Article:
It plans a code of practice for business and marketing and wants companies to commit to action on health and sustainability, reformulating products, becoming more energy efficient and adapting marketing campaigns. They also want the industry to ensure that “food price campaigns do not undermine citizens’ perception of the value of food,” giving as an example that, “marketing campaigns advertising meat at very low prices must be avoided.”
A further call is for reduced packaging, and the Commission is planning to revise packaging legislation, support sustainable solutions, as well as to reduce the use of hazardous chemicals in packaging.
The Commission is promising farmers it will make their lives better. In a fact sheet issued on the same day as the publication of the Farm to Fork Strategy, it held out the prospect of higher returns for farmers and food producers, from production linked to premium consumer demand. The changes will improve farmers’ position in the food chain, create a closer link between them and consumers and reduce costs, it said.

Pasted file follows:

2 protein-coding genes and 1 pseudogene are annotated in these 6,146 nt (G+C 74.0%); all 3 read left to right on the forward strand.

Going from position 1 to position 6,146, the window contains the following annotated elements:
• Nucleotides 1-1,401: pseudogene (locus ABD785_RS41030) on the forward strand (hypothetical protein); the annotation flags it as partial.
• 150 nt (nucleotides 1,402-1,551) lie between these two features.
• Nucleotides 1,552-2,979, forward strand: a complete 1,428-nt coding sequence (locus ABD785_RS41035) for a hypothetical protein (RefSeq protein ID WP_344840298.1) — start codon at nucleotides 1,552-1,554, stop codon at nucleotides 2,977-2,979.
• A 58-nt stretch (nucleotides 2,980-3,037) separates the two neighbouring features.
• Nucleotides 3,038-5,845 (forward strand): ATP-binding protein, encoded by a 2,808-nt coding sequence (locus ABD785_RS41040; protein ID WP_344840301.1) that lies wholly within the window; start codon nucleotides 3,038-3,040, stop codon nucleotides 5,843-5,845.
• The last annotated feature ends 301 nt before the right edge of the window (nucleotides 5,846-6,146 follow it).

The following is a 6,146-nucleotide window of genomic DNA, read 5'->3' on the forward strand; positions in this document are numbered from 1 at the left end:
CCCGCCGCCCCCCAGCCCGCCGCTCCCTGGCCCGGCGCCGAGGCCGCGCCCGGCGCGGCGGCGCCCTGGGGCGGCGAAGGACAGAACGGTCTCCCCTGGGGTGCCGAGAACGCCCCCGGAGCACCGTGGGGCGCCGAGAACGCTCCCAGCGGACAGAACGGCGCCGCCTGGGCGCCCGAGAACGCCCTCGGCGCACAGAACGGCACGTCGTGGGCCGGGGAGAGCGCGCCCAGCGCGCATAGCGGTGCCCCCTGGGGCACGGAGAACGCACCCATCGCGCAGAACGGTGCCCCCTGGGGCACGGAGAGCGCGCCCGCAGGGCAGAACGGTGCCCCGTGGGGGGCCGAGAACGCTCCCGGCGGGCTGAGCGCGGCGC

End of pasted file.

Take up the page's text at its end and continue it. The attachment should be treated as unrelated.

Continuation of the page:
Agriculture lobby weakened
One feature of the Green Deal process is that it appears to some extent to have sidelined the once powerful agriculture lobby in policy making. President von der Leyen and Vice President Frans Timmermans have been the public voices of the Green Deal, with the rest of the EU’s executives trailing. Agriculture Commissioner Janusz Wojciechowski’s part in the launch of the Farm to Fork Strategy was limited, with Cypriot Stella Kyriadides, responsible for health, and Environment Commissioner Virginijus Sinkevičius, from Lithuania, taking the lead in its launch. Kyriakides called Farm to Fork, “the first time in the history of EU food policy that we propose a comprehensive agenda for all stages of food production,” explaining that it looked “particularly from the point of view of the consumer and the producer…putting them at the center of our focus.”